The City will change regulations to allow more than five people living in a house that are unrelated, and will create a “tenant-protection” manager at the City who will ensure that tenants are not evicted for renovations if those permits are not actually in place. This ten-year strategy is a game changer for the City of Vancouver which has been criticized for slow response on these important issues. The report is scheduled to go to Council next Tuesday the 28th of November. Staff has indicated that the actions contained in the report will be immediately acted upon if the report is approved on Tuesday.
Bridge Warming is a free event created by CityStudio students in partnership with VIVA Vancouver.
Lights, music and extreme coziness…
Twenty students from SFU Semester in Dialogue at CityStudio have partnered with VIVA Vancouver to create engaging and thought-provoking projects underneath the Cambie Bridge. Bridge Warming shows the potential of Vancouver’s covered spaces for year-round events.
-Join us for an interactive jam session at our pop up performance space.
-Share your thoughts and creativity on our participatory chalk walls.
-Visit our outdoor living room for sharing skills, books and stories.
-Hang out in Vancouver’s first large-scale public blanket fort (Feat. complimentary hot cocoa)
-Discover how native plants contribute to urban biodiversity in a miniature cityscape garden.
-At sundown, Hfour brings awe and wonder back to our oversaturated world. Be immersed in projections and lighting, alongside live music to end off the night.
Everyone is welcome at our free event
Underneath the south side of the Cambie Bridge, between 1st and 2nd Avenue – near Olympic Village Station
In an area of light industrial and old buildings, near 5th and Columbia, things can look dowdy. Except for several businesses that have taken advantage of Vancouver’s talented mural artists. Note the bench, which apparently attracts unwanted smokers.
The sign implores: “Please don’t smoke here. Thank you. Artists with allergies.”
As usual, click to enlarge.
A totally unscientific survey of mural trends in New South Wales: I didn’t see a single “pictorial” mural, like the almost-photographic assemblages of faces, animals and scenes that have become so common in Vancouver (many of them seemingly scaled-up, projected and painted from Photoshop images). Instead, abstract patterning seems to be the norm…
A lane in Katoomba, the largest town in the Blue Mountains about 100 km. west of Sydney
Two in trendy Newtown (Inner-West Sydney). The graffiti-like quality of the second one seems to invite additions – maybe this is the idea, that the art evolves organically and isn’t “owned” by anyone, which would fit with Newtown’s radical aesthetic.
When Galen Weston took over the management of Loblaw Companies Limited in 2007 many people wondered whether a younger person could put an innovative spin on an old established business-groceries. Weston refreshed the brand and emphasized corporate social responsibility and the environment bringing the grocery giant and affiliated stores including Superstore, T & T, Shoppers Drug mart, No Frills, Joe Fresh and Super Valu into the 21st century.
As reported in the Vancouver Sun the Loblaws brand is now taking another major shift by closing 22 stores and introducing home delivery to its markets. Calling the home delivery “new ways to make shopping easier” CEO Galen G. Weston is ramping up this service at the same time that Amazon has acquired thirteen Canadian locations through Whole Foods, suggesting that home grocery delivery could become commonplace as these two grocery giants jockey for market share. Loblaws is “partnering with California-based Instacart to deliver food and other pantry staples from Loblaws, Real Canadian Superstore, and T&T locations to customers in Toronto starting Dec. 6 and Vancouver starting in January.”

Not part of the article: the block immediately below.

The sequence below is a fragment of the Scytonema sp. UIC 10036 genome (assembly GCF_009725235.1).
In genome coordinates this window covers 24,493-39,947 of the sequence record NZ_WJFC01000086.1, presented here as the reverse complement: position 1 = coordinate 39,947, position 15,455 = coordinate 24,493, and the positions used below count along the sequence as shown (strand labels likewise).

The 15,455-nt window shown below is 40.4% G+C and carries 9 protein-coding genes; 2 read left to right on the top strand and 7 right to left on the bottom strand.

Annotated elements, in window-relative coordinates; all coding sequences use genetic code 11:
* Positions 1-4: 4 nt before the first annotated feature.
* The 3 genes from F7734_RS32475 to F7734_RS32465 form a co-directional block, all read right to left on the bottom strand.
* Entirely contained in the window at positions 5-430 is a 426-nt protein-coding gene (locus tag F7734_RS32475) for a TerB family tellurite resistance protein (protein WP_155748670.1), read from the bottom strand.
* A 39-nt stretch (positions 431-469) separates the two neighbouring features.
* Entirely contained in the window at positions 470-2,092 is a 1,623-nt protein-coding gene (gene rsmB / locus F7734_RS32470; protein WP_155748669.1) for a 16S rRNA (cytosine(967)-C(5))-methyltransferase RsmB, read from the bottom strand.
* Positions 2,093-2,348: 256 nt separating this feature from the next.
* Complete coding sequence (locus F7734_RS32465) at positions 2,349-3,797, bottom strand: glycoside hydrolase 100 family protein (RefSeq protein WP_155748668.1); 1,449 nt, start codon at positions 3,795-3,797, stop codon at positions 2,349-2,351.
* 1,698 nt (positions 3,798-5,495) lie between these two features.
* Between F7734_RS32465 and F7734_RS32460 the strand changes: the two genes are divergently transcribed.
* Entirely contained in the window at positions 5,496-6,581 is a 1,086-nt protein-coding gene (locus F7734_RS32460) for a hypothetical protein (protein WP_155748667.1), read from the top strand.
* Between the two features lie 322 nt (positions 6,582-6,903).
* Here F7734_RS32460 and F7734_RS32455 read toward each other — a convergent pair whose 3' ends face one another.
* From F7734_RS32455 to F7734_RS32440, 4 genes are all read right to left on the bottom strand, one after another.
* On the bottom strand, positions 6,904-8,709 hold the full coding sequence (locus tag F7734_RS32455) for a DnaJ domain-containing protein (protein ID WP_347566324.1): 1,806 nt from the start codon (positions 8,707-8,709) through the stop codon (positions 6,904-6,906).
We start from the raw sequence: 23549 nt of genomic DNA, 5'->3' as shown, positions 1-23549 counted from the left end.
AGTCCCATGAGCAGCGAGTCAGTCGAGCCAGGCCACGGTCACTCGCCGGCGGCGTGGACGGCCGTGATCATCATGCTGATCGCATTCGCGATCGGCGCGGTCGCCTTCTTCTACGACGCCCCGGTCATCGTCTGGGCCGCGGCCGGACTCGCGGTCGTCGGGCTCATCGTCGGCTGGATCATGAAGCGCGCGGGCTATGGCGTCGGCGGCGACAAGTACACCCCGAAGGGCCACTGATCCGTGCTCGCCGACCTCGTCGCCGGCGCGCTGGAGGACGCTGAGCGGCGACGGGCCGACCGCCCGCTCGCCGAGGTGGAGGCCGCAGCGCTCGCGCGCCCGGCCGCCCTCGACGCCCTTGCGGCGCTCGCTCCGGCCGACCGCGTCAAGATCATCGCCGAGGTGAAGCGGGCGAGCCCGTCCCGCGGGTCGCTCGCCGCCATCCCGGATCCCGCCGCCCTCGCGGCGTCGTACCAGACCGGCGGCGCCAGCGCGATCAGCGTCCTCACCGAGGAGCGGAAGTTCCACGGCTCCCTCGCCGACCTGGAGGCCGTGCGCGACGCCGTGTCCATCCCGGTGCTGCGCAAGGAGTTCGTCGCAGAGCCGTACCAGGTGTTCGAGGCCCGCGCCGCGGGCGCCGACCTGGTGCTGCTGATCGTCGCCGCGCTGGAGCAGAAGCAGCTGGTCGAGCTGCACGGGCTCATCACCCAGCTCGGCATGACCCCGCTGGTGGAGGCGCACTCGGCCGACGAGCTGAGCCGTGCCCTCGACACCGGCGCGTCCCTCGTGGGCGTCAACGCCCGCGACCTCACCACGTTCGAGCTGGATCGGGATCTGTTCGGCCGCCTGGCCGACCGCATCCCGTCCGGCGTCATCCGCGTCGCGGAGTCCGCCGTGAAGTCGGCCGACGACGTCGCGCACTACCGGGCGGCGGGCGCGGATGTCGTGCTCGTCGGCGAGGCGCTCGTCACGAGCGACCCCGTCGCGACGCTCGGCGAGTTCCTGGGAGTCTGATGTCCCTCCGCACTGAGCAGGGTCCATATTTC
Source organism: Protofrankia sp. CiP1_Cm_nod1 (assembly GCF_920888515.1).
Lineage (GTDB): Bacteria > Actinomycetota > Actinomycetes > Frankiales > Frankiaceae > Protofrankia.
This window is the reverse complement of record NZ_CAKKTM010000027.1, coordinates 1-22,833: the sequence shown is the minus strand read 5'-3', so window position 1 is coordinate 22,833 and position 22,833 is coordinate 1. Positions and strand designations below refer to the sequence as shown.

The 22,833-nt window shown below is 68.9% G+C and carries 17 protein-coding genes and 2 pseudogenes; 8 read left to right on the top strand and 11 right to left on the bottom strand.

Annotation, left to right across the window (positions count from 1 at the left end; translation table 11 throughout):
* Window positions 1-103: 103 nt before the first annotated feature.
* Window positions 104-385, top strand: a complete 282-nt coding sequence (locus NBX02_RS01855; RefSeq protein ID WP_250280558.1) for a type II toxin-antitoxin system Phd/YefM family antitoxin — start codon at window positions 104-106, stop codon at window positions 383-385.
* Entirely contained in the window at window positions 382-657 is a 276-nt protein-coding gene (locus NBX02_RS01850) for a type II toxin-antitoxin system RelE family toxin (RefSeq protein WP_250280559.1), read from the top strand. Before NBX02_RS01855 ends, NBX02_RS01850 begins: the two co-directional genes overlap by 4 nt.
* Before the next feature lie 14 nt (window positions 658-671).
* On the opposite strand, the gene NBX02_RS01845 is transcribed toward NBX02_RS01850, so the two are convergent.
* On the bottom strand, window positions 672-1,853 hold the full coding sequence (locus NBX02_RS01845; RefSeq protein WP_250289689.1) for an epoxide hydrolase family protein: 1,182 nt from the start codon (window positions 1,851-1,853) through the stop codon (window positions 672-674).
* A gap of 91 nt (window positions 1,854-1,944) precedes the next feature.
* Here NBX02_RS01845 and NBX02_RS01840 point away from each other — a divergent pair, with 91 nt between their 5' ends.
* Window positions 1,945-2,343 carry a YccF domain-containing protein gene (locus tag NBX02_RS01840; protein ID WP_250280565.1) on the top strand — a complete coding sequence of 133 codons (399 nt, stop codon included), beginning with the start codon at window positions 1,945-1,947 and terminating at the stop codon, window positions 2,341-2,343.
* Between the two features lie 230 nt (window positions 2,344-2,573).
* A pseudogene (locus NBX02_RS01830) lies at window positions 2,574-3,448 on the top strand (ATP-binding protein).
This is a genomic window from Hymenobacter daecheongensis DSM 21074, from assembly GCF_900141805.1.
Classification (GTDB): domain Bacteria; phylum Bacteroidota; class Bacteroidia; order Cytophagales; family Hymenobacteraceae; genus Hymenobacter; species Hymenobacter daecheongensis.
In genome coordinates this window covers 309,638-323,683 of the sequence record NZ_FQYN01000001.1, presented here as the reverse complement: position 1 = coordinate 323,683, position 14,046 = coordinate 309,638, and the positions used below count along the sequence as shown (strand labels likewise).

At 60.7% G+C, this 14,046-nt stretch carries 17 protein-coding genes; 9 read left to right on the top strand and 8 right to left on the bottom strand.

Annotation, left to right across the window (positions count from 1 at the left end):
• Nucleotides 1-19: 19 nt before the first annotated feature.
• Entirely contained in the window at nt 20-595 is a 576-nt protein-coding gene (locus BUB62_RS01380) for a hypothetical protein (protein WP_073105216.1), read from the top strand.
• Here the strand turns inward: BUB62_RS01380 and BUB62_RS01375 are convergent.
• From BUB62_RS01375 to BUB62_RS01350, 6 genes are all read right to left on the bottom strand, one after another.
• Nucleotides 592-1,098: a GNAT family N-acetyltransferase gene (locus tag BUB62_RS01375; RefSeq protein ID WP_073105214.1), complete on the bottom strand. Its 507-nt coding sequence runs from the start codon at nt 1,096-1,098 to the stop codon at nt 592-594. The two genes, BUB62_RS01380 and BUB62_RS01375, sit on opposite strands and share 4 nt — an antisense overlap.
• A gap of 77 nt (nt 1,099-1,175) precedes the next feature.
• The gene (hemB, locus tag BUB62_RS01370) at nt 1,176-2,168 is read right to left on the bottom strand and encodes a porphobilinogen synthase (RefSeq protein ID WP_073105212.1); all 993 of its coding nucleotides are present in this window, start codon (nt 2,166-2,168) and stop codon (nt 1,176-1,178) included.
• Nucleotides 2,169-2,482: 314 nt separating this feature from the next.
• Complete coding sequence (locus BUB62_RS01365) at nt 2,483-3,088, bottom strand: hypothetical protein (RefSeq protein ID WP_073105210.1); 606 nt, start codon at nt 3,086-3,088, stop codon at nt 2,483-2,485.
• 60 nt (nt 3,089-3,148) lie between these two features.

Grocery delivery has been rare in Canada, with limited locations offering the service. Locally Stongs on the west side provides grocery delivery, as well as Save-on-Foods. Last March Walmart stated that it would offer limited delivery to some areas of Toronto, while many grocers have focussed on online orders with in-store pick-up. Home delivery of groceries will eliminate one more reason to own a car, and could change how groceries are marketed, sold and delivered across Canada.
Price Tags Vancouver has previously written about the “Fight For Beauty” art exhibition hosted by Westbank developments at a downtown hotel. The theme of this free exhibition is the “fight” it takes to create and build cities and communities as interpreted by the art. There’s sculpture and film, and there are also models of some of the projects that Westbank developments have undertaken in their work in Vancouver.
In a direct juxtaposition to this exhibition Vancouver Art Gallery’s “Offsite” space on West Georgia has artist Asim Waqif installing a work he calls “Salvage” made up of the items that Dorothy Woodend of the Tyee calls “the remains of obliterated houses and destroyed buildings, the refuse and discards of a city in the midst of wholesale change. The construction largely resembles a M.C. Escher drawing come to 3D life.”
The artist has created an intriguing and curious collection out of the ordinary stuff found at construction sites and the transfer station including “old doors, dead keyboards, the remains of a shingled bit of roofing, glass jars and bottles, a bicycle and what looks like a stuffed chicken. ” Somehow there is harmony out of the use of these objects that resemble interiors that are strangely familiar and somewhat comforting.
But the exhibit also talks to our trashing of materials in demolishing the old for the new, and has a direct allegory to the loss of our urban fabric and our acceptance of new shiny replacements for that which was at one time familiar. As Mr. Waqif observes in the City of Vancouver “residents, businesses and institutions threw away approximately 351,000 tonnes of garbage“. His exhibition hints at what we have lost, and what could be recycled. It’s an interesting allegory, in the face of buffed new buildings defining Vancouver’s “modern times”.